Google DeepMind says it’s trained an artificial intelligence that can predict which DNA variations in our genomes are likely to cause disease—predictions that could speed diagnosis of rare disorders and possibly yield clues for drug development.
DeepMind, founded in London and acquired by Google 10 years ago, is known for artificial-intelligence programs that play video games and have conquered complex board games like Go. It jumped into medicine when it announced that its program AlphaFold was able to accurately predict the shape of proteins, a problem considered a “grand challenge” in biology.
Now the company says it has fine-tuned that protein model to predict which misspellings found in human DNA are safe to ignore and which are likely to cause disease. The new software, called AlphaMissense, was described today in a report published by the journal Science.
As part of its project, DeepMind says, it is publicly releasing tens of millions of these predictions, but the company isn’t letting others directly download the model because of what it characterizes as potential biosecurity risks should the technique be applied to other species.
Although not intended to directly make diagnoses, computer predictions are already used by doctors to help locate the genetic causes of mysterious syndromes. In a blog post, DeepMind said its results are part of an effort to uncover “the root cause of disease” and could lead to “faster diagnosis and developing life-saving treatments.”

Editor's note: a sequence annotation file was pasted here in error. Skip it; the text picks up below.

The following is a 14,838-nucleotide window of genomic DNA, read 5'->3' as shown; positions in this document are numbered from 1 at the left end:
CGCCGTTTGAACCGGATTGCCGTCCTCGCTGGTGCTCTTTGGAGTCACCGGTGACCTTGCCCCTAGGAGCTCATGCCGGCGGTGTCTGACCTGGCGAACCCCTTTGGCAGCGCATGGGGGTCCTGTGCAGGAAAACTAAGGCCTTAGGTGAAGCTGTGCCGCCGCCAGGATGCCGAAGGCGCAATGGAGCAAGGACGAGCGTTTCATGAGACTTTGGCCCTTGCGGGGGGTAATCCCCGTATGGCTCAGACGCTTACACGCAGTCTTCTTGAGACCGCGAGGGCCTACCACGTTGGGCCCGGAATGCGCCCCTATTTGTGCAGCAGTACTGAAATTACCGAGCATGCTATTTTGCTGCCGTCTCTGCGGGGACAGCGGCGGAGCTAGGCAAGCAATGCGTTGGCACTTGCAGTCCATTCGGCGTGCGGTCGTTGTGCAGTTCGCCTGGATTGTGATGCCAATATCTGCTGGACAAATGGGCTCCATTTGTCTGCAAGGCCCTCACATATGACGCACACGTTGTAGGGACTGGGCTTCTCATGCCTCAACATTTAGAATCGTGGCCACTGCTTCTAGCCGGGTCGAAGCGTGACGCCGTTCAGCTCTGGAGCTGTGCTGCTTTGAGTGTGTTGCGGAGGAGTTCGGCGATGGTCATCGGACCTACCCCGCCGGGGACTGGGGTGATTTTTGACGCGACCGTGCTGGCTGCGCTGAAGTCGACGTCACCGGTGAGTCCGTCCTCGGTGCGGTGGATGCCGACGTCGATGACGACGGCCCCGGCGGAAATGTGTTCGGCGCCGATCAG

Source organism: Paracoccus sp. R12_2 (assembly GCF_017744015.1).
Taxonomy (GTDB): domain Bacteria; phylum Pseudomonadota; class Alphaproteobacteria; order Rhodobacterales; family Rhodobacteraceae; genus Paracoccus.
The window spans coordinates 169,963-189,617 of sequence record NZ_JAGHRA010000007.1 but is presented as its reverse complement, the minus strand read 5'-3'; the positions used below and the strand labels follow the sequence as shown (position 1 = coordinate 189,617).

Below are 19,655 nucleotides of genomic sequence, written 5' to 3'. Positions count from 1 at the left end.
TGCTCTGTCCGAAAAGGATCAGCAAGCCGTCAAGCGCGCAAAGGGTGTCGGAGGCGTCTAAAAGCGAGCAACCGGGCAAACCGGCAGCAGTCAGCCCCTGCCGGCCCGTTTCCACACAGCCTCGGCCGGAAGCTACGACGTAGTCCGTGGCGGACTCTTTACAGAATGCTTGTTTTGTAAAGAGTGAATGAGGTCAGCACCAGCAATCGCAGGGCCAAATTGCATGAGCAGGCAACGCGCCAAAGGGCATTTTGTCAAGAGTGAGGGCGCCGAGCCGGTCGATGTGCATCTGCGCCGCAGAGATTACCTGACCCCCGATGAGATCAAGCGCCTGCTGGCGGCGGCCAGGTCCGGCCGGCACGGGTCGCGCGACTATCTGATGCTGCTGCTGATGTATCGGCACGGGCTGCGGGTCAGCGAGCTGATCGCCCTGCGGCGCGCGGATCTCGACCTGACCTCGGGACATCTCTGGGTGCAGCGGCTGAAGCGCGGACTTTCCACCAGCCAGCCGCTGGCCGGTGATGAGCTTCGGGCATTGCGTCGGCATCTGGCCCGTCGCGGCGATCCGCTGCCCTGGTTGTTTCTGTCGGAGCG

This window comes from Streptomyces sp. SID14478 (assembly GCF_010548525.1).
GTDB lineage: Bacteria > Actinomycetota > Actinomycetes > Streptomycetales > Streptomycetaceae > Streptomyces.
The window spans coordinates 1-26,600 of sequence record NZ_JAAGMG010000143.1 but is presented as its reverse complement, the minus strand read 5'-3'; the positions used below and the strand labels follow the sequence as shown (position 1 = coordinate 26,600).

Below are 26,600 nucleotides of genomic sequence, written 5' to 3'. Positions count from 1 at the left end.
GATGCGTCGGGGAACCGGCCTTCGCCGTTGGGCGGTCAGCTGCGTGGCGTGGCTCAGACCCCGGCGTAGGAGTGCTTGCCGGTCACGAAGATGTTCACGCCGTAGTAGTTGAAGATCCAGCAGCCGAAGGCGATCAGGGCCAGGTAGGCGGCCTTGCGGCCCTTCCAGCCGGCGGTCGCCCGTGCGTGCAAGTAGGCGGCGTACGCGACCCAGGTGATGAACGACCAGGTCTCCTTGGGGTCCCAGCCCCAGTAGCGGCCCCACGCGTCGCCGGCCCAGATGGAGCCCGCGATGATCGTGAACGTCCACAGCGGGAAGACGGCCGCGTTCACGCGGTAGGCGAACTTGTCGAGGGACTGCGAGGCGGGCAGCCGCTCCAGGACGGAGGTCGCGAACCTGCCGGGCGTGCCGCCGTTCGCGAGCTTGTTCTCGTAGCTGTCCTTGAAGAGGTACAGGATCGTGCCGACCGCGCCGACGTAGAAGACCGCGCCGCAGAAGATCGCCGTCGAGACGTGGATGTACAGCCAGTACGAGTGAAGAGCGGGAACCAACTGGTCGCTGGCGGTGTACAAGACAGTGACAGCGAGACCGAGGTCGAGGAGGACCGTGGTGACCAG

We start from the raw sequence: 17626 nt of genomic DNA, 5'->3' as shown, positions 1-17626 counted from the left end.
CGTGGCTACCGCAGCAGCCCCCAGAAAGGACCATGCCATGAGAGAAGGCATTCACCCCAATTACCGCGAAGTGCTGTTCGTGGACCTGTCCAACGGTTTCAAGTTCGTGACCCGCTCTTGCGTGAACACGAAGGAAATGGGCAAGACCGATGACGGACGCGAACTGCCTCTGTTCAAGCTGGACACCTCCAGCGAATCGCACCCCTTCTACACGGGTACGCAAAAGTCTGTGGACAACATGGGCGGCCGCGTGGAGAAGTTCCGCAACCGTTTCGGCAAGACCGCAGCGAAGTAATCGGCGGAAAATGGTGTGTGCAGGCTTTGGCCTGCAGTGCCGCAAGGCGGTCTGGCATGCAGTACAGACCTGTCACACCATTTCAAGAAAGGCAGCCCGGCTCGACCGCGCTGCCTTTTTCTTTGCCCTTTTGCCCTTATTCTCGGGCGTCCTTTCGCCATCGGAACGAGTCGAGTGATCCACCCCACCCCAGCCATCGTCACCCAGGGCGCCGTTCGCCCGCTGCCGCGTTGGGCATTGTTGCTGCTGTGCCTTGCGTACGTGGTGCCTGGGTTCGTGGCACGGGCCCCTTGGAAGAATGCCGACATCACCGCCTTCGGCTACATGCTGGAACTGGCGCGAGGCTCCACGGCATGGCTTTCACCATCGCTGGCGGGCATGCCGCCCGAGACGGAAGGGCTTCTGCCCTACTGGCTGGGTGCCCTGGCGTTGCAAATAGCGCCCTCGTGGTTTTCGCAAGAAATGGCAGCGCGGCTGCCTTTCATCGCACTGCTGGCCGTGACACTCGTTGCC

The three-year project was led by DeepMind engineers Jun Cheng and Žiga Avsec, and the company said it is publicly releasing predictions for 71 million possible variants. Each is what’s known as a missense mutation—a single DNA letter that, if altered, changes the protein a gene makes.
“The goal here is, you give me a change to a protein, and instead of predicting the protein shape, I tell you: Is this bad for the human that has it?” says Stephen Hsu, a physicist at Michigan State University who works on genetic problems with AI techniques. “Most of these flips, we just have no idea whether they cause sickness.”
Outside experts said DeepMind’s announcement was the latest in a string of flashy demonstrations whose commercial value remains unclear. “DeepMind is being DeepMind,” says Alex Zhavoronkov, founder of Insilico Medicine, an AI company developing drugs. “Amazing on PR and good work on AI.”
Zhavoronkov says the real test of modern artificial intelligence is whether it can lead to new cures, something that still hasn’t happened. But some AI-designed drugs are in testing, and efforts to create useful new proteins are a particularly hot sector, investors say. One company, Generate Biomedicines, just raised $273 million to create antibodies, and a team of former Meta engineers started EvolutionaryScale, which thinks AI can come up with “programmable cells that seek out and destroy cancer,” according to Forbes.
DeepMind’s new effort has less to do with drugs, however, and more to do with how doctors diagnose rare disease, especially in patients with mystery symptoms, like a newborn with a rash that won’t go away, or an adult suddenly feeling weaker.
With the rise of gene sequencing, doctors can now decode people’s genomes and then scour the DNA data for possible culprits. Sometimes, the cause is clear, like the mutation that leads to cystic fibrosis. But in about 25% of cases where extensive gene sequencing is done, scientists will find a suspicious DNA change whose effects aren’t fully understood, says Heidi Rehm, director of the clinical laboratory at the Broad Institute, in Cambridge, Massachusetts.
Scientists call these mystery mutations “variants of uncertain significance,” and they can appear even in exhaustively studied genes like BRCA1, a notorious hot spot of inherited cancer risk. “There is not a single gene out there that does not have them,” says Rehm.